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How to Travel Costa Rica




Many travelers have either visited Costa Rica, or it’s on their bucket list of places to visit. Ticos (the name applied by Costa Ricans) are happy, polite and proud people. Your visit to Costa Rica will be richer and more enjoyable if  you follow a few rules.

1.      Leave your stress and hectic pace at home. Ticos do not focus on timeliness of things to the extent that Americans do. You’re not visiting to keep a rigid schedule. Beyond everything else, be flexible. Dinner may take a little longer to arrive at your table than you’re used to. A hike may last longer than you were planning on. Take your lead from the locals; being laidback will let lead to a more comfortable trip

 

2.      Speak some basic Spanish. Almost everyone in the tourism trade in Costa Rica speaks English, many fluently. Just a little effort at Spanish shows respect. If you can simply say “gracias” instead of “thank you,” “bueonos dias” instead of good morning, and “por favor” instead of please, you’ll be amazed at the reception  you get. And if you want to learn more Spanish, Ticos are happy to coach you through your struggles. My strongest advise is to leave your embarrassment about speaking Spanish at home. You will make mistakes. Laugh with the locals when they laugh at your attempt. You just might some new friends for your efforts.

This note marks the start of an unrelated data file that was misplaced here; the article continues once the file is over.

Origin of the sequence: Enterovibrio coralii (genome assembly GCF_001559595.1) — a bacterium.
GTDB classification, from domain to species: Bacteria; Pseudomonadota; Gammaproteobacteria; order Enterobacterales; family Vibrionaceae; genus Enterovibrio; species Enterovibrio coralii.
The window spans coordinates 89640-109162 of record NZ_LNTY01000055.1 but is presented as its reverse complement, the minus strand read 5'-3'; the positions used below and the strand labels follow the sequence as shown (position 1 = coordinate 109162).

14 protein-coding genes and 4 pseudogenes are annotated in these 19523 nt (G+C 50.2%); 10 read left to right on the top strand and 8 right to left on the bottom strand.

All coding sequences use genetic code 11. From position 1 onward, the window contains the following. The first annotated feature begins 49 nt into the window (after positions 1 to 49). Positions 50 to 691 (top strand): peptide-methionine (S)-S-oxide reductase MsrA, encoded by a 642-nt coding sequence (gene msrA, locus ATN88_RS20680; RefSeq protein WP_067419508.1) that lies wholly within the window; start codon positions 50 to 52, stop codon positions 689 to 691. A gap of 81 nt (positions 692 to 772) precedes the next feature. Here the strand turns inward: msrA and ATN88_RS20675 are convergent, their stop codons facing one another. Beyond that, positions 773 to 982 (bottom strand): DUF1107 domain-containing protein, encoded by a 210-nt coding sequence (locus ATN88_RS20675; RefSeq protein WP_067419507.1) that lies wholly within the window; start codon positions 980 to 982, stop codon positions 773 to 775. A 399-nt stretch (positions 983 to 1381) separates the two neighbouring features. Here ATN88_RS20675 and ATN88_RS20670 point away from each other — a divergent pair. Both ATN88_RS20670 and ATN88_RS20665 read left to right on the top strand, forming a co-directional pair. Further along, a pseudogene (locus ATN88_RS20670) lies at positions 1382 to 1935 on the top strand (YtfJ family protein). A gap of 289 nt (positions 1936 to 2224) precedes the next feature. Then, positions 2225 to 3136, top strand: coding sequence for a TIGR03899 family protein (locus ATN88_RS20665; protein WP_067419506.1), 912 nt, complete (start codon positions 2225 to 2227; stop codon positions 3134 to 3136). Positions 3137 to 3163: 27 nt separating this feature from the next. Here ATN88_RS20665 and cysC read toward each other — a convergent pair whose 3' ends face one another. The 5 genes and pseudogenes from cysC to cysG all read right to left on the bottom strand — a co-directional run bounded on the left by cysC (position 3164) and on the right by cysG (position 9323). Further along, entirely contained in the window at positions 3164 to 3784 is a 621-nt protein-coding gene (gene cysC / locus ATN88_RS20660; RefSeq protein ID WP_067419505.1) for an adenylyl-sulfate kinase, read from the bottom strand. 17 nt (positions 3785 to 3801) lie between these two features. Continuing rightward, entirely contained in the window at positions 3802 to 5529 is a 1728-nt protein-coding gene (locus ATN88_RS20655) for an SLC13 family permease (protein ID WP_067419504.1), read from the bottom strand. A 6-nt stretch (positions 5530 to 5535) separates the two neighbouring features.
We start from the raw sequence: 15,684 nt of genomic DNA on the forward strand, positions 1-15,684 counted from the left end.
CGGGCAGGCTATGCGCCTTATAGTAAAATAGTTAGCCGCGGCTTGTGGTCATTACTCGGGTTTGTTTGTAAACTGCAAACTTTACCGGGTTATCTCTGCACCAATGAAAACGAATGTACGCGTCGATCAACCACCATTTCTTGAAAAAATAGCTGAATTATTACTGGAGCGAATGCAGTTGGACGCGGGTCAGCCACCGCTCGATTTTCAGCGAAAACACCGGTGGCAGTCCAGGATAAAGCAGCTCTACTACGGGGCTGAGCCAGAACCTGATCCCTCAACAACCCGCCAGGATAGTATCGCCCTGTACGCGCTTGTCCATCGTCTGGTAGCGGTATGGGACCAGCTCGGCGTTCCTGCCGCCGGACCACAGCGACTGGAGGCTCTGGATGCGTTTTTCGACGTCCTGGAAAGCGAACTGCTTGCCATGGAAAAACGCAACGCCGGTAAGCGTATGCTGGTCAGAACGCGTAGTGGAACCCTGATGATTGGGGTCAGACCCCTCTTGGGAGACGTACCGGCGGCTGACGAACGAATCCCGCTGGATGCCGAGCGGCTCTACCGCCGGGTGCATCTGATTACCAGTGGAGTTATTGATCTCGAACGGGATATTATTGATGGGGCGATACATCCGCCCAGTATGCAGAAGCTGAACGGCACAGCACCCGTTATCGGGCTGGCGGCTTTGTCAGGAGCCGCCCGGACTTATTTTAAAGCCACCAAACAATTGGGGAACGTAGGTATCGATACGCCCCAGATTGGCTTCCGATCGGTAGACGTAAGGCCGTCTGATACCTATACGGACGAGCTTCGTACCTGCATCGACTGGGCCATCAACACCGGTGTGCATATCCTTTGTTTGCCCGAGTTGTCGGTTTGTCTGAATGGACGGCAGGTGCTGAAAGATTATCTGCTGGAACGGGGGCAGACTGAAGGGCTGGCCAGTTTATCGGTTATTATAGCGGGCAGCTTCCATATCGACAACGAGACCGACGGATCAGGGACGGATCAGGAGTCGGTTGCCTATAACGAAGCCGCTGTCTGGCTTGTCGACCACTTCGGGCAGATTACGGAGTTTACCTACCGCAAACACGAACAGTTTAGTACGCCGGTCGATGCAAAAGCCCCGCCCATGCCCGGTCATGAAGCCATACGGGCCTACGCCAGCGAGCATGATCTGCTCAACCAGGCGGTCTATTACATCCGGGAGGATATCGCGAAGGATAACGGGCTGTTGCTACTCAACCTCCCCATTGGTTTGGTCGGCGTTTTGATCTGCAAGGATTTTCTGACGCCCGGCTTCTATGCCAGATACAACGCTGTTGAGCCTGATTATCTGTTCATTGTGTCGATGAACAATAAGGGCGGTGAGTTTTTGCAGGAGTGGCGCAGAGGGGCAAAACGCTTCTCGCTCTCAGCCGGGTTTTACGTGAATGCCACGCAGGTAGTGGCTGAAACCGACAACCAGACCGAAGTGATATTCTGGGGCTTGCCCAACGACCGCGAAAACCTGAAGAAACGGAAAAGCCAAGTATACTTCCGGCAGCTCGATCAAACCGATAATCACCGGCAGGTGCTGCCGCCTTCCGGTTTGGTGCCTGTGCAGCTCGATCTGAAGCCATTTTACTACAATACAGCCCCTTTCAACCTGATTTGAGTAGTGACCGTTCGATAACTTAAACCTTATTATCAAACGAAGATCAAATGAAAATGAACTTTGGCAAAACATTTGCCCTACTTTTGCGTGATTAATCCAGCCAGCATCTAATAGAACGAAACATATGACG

3.      It takes a long time to drive from one tourist attraction  to the next. I once encountered somebody from West Virginia, which is about the same size as Costa Rica. They booked a hotel for the entire week they were going to be in Costa Rica, with plans to do side trips to various attractions. Yes, maps may show it’s under three hours from downtown San Jose to La Fortuna. Getting out of San Jose may take an hour, depending on the time of day. You do not want to drive roads at night. Roads are very rough, and there are some precipitous drop-offs you don’t want to experience.

 

4.      Try local foods, whenever possible. Most restaurants are very familiar with tourists, and our meal preferences. You should try food you don’t regularly eat at home. Casava is one of the top food crops produced worldwide. Many Ticos rely on this crop for their starch. You might see “mashed casava, and you might see “fried casava.” Some country cafes specialize in empanadas, others in outstanding arroz con pollo (rice with chicken). Embrace the flavor differences you experience.

 

5.      Help stop crooked police. If you get pulled over for speeding, pay the fine. It’s much less rampant than it used to be, but you may get targeted by a cop who will simply tell you he doesn’t need your passport or license, but instead “deme cinco mil colones” (give me five thousand colons.) The only way this practice will stop is if tourists simply demand a ticket.

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